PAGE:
Red Sea Cruise – December 2009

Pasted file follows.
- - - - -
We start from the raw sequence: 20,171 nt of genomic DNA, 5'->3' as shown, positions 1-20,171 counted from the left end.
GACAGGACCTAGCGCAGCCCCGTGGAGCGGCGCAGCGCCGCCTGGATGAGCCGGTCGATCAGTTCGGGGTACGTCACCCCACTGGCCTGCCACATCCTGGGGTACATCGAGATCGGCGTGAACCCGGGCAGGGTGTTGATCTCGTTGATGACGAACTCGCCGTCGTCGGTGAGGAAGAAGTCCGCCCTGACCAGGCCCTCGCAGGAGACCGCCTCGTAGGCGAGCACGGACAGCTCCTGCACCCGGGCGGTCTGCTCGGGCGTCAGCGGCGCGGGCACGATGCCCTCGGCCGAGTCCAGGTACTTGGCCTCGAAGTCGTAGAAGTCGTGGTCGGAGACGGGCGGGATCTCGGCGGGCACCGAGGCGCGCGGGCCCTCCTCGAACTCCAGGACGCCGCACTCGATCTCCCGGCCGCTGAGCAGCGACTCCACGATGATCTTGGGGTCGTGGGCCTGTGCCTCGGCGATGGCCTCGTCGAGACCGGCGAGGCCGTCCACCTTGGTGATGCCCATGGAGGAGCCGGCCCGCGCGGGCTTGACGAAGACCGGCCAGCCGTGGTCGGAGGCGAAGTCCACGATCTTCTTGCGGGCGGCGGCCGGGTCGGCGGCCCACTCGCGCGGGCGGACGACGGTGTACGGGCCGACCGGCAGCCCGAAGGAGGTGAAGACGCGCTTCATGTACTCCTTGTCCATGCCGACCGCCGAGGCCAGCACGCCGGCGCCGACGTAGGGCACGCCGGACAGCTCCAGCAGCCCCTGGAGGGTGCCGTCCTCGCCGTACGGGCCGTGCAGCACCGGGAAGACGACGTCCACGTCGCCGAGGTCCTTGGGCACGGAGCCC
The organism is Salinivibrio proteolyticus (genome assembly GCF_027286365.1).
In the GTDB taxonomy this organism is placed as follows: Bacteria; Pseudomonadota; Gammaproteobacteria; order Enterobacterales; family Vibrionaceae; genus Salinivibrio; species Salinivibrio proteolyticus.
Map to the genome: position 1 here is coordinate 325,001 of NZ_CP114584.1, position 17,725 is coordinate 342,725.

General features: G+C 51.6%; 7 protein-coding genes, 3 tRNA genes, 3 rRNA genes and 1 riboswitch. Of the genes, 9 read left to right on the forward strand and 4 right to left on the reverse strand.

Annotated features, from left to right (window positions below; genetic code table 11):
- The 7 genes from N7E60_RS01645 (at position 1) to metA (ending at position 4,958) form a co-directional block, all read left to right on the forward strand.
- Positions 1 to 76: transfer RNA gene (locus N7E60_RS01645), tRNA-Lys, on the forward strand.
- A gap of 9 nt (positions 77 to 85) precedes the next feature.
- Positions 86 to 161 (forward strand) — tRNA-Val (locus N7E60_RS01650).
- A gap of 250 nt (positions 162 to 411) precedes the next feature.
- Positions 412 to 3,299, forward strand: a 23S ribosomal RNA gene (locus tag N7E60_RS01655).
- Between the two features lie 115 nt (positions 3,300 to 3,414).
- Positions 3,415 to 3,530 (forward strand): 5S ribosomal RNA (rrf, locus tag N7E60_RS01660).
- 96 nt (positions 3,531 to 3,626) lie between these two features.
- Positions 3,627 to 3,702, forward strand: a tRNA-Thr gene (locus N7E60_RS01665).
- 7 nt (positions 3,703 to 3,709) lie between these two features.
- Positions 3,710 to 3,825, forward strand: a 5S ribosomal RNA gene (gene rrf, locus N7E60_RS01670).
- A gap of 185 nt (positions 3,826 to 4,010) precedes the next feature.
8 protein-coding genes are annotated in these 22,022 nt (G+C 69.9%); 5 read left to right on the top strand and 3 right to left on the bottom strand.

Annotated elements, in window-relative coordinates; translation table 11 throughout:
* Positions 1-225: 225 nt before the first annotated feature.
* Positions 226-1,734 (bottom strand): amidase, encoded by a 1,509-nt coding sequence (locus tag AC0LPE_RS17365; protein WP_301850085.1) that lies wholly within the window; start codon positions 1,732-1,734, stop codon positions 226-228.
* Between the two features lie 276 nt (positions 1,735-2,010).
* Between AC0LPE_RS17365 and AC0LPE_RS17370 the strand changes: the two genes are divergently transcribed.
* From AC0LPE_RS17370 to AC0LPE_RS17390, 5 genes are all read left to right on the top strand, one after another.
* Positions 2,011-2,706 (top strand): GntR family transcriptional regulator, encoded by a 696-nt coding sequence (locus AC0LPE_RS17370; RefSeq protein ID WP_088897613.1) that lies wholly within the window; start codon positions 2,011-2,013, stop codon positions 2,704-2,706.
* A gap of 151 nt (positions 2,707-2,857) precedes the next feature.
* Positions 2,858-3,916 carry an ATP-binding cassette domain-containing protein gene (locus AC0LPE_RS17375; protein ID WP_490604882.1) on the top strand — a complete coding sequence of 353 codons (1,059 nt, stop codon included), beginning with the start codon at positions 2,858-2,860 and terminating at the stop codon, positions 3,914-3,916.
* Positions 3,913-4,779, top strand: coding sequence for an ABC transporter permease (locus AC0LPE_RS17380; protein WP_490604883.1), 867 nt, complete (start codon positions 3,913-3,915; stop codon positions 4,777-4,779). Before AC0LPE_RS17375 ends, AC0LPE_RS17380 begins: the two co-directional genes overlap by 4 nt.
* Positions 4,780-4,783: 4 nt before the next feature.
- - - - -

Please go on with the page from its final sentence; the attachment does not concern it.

During the first two weeks of December I accompanied my father on a cruise of the Red Sea. We flew to Al Akabah in Jordan and sailed to Safaga, Egypt from where we drove across the mountains and desert to the Nile Valley to visit Karnak, Luxor and the Valley of the Kings. In Sudan we visited the destroyed island city of Suakin which was built of coral and housed the British Administration in the nineteenth century. In Eritrea we took a train ride from Massawa into the desert, on a refurbished train with original engine and rolling stock from the times that Ethiopia was an Italian colony. And from Salalah, Oman we visited Job’s Tomb, and an ancient city which was the center of the Frankincense trade in the centuries before Christ. Finally we flew back to England from Mumbai. It was the first time I’d visited the Middle East and although I can’t say it was all a pleasure I enjoyed the trip and learned something about Islam, from experience and the excellent talks presented on the ship. But the displeasure was a certain level of anxiety – in Egypt we had armed guards to protect against possible terrorist attack: in Sudan I felt so out of place in a group of wealthy western tourists amongst a people who were so obviously poor and living in such bad conditions in a country which has resources, but clearly does not use them for the benefit of its people. In the Gulf of Aden the ship was protected with razor wire and we traveled under naval protection because of the threat of pirate attack. In Eritrea and especially Oman felt much safer and at ease. On board ship we were treated very well with excellent food, very attentive service from all the crew especially the delightful Filipino waiters and waitresses, and stimulating lectures on Islam and Cosmology and various talks from several of the contributors to the ‘Antiques Roadshow’. There were also entertainments and films. My father is now planning another trip – to Norway perhaps. If you’d like to see more pictures please go here

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